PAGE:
Approaches to Teaching Shakespeare's English History Plays
Shakespeare's history plays make up nearly a third of his corpus and feature iconic characters like Falstaff, the young Prince Hal, and Richard III—as well as unforgettable scenes like the storming of Harfleur. But these plays also present challenges for teachers, who need to help students understand shifting dynastic feuds, manifold concepts of political power, and early modern ideas of the body politic, kingship, and nationhood.
Part 1 of this volume, "Materials," introduces instructors to the many editions of the plays, the wealth of contextual and critical writings available, and other resources. Part 2, "Approaches," contains essays on topics as various as masculinity and gender, using the plays in the composition classroom, and teaching the plays through Shakespeare's own sources, film, television, and the Web. The essays help instructors teach works that are poetically and emotionally rich as well as fascinating in how they depict Shakespeare's vision of his nation's past and present.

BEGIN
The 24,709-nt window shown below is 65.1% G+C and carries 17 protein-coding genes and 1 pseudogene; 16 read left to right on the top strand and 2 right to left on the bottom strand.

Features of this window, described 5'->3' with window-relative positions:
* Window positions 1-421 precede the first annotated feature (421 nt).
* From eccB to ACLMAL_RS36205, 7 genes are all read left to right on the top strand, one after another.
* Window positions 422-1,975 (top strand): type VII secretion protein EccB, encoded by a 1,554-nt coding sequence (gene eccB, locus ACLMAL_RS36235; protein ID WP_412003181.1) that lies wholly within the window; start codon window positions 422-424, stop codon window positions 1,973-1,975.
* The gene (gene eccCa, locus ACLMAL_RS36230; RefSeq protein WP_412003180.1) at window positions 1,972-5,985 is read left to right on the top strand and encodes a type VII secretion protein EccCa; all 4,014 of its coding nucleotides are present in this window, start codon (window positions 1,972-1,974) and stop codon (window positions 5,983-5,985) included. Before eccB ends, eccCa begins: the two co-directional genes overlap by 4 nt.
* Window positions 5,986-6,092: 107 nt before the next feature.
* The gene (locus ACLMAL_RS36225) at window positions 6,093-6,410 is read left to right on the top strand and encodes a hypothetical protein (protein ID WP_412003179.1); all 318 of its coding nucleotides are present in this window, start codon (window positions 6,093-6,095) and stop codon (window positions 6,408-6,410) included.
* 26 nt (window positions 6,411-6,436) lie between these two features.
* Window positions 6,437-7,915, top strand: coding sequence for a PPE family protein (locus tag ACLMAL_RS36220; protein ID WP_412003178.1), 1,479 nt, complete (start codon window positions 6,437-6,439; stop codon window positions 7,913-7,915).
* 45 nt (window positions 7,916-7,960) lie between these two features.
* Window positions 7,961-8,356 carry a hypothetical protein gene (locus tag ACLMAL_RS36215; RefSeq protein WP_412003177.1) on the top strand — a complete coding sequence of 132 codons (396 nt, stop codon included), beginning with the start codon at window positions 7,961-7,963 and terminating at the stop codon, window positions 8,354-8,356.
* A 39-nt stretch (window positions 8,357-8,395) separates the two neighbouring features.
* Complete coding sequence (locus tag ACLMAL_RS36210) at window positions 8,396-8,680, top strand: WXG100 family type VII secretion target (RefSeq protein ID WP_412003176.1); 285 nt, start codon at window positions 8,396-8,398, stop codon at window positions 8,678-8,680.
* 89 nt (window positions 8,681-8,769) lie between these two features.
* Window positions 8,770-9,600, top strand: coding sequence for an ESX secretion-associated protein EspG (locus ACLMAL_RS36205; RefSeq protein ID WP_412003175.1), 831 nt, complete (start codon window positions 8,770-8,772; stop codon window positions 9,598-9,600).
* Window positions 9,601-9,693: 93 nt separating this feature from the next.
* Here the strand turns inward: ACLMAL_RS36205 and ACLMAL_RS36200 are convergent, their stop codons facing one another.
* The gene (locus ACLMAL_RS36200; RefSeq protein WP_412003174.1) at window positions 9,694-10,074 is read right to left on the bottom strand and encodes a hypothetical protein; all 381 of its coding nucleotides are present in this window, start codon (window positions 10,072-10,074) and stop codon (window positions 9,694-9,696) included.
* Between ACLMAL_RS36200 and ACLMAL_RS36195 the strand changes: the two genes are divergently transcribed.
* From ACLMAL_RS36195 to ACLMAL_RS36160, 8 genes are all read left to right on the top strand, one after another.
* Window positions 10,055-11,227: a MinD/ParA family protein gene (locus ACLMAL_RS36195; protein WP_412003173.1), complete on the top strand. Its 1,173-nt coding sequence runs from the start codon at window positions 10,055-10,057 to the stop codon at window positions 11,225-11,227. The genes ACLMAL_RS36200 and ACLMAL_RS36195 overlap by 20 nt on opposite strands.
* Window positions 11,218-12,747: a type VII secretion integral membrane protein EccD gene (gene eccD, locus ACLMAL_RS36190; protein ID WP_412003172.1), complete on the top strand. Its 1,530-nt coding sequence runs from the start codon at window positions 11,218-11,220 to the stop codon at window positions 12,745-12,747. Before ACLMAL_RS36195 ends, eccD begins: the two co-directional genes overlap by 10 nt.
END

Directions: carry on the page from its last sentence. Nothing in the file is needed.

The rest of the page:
About the Author
Laurie Ellinghausen is associate professor of English at University of Missouri, Kansas City, and the author of Labor and Writing in Early Modern England, 1567-1667 (2008). Her articles have appeared in such venues as Approaches to Teaching Shakespeare's The Taming of the Shrew; Studies in English Literature, 1500-1900; Exemplaria; and Explorations in Renaissance Culture. Her current project is a study of renegades in early modern English drama and popular print.
"This collection brings together useful, well-written, innovative essays on teaching Shakespeare's history plays and includes a wealth of new resources for classroom use." —Ann C. Christensen, University of Houston
Other Titles from Approaches to Teaching World Literature
Other Titles in LITERARY CRITICISM / Shakespeare